Vijay Pande: This is technology that came out of my Stanford lab that I was running before I left to found the bio fund at Andreessen Horowitz, so I’ve known [founder] Evan Feinberg for five to six years, and I know the technology very well, so it was very natural for me to get excited about that part. The part I think really differentiated Evan’s approach here was getting a really great drug hunter like [acting Chief Scientific Officer] Dr. [Peppi] Prasit involved very early. I think that he’s often thought of as a “drug hunter’s drug hunter,” and Evan getting him on board I think is a huge win for filling that team and also a validation for the significance of that technology.

X: What is different about the software tools that Genesis plans to use to search for new drugs than the algorithms used by other such biotech startups?

VP: There [are] 200, 250 companies now in this AI/drug design space. Given the prevalence of tools like [open source ML framework] TensorFlow, algorithms in the public domain, and public data, it doesn’t take much to build something just with those off-the-shelf pieces that looks pretty good, especially compared to what people could do before. All of those companies, if they’re using basically the same algorithms, the same tools, and the same data, they’re going to get the same answers as each other. So differentiation is really going to be key …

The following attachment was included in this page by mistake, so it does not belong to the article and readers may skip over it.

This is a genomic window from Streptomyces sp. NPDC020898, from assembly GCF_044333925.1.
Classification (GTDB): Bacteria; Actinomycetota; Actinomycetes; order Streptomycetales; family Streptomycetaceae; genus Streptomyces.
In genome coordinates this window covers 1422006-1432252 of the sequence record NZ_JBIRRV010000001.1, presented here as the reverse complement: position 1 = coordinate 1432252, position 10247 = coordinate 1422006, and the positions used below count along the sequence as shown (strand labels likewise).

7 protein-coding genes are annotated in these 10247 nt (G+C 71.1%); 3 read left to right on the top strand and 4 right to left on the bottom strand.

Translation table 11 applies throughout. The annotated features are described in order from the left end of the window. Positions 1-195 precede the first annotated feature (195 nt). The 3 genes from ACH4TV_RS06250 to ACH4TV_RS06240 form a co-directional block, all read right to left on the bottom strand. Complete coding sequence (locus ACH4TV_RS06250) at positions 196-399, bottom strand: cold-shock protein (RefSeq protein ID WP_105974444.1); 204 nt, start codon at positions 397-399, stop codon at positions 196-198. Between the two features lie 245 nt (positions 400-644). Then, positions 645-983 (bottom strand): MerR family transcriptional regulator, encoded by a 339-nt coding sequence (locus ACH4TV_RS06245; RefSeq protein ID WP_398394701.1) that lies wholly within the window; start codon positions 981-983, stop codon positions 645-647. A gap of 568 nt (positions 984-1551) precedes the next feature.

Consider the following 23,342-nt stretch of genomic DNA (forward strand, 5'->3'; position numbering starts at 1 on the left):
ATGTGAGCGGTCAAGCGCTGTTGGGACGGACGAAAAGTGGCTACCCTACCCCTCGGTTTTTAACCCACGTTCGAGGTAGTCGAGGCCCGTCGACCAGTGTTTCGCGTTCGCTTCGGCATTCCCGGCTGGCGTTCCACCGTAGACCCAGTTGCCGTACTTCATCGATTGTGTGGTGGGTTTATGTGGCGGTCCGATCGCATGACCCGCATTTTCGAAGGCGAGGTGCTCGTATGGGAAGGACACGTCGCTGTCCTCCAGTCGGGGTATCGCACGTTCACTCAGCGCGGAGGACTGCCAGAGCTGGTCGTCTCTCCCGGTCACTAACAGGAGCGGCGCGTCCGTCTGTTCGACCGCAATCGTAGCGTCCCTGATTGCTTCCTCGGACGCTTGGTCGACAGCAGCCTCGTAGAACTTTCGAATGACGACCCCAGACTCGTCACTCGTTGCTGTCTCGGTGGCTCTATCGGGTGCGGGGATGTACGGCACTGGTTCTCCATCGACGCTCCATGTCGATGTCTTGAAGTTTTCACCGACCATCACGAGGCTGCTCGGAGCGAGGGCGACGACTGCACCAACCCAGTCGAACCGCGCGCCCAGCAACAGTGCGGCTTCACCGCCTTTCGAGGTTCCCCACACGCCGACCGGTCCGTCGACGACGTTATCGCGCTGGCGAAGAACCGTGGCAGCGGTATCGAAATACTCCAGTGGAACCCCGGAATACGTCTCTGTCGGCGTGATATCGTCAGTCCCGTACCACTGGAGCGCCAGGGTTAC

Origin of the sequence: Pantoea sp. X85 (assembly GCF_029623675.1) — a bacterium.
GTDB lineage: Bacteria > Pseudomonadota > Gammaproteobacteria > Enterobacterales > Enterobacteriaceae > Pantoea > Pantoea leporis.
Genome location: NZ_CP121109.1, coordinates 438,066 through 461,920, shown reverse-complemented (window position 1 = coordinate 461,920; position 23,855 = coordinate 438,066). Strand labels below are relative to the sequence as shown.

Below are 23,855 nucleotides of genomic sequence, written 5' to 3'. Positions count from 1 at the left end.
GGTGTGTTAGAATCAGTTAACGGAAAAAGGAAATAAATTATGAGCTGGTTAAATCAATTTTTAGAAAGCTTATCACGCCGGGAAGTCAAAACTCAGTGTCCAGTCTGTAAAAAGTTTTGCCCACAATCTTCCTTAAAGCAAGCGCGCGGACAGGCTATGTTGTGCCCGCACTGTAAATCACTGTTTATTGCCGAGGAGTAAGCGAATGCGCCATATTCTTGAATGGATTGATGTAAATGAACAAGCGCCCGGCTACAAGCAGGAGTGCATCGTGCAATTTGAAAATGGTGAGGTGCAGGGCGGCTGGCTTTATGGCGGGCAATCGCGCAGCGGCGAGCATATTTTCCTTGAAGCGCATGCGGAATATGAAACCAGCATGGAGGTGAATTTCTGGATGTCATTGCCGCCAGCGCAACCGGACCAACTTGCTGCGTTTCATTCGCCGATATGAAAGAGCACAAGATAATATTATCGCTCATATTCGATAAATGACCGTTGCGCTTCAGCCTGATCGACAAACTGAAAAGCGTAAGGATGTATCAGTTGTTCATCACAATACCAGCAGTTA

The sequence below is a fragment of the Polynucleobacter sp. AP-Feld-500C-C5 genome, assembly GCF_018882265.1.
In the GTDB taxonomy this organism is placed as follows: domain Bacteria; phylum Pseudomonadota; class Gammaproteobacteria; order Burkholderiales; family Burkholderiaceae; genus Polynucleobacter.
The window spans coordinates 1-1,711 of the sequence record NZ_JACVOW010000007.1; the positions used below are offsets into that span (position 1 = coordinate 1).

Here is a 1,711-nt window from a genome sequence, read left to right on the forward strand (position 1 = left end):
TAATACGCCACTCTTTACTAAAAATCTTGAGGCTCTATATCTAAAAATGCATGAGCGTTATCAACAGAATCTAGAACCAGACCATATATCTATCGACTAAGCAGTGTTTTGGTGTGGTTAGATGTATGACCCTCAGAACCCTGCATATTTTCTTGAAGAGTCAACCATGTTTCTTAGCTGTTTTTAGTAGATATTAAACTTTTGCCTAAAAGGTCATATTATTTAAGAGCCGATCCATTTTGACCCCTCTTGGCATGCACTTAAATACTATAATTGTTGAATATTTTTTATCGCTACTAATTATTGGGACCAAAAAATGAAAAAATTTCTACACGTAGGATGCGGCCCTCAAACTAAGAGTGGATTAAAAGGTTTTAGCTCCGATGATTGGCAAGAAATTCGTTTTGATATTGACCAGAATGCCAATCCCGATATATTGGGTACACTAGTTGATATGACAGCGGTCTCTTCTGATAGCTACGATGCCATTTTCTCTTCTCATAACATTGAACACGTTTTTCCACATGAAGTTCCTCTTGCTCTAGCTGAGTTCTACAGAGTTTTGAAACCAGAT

Evan hasn’t just done what most people do, which is take algorithms that people use in computer vision, from identifying cats on the internet and that type of thing. … For images, it’s very clear what the [statistical] representation are: pixels. For molecules, it’s not clear at all. … One of the key advances that Evan and Genesis made is in that area of representation—how to think about the right way to explain what the molecule is to a computer. … They have figured out the right way to represent molecules such that AI and other algorithms can take advantage of that representation.

X: Genesis is a very early-stage company, especially compared to others a16z has backed in the space. What have these advanced algorithms allowed it to do that the firm believes will allow it to develop new drugs more efficiently than others?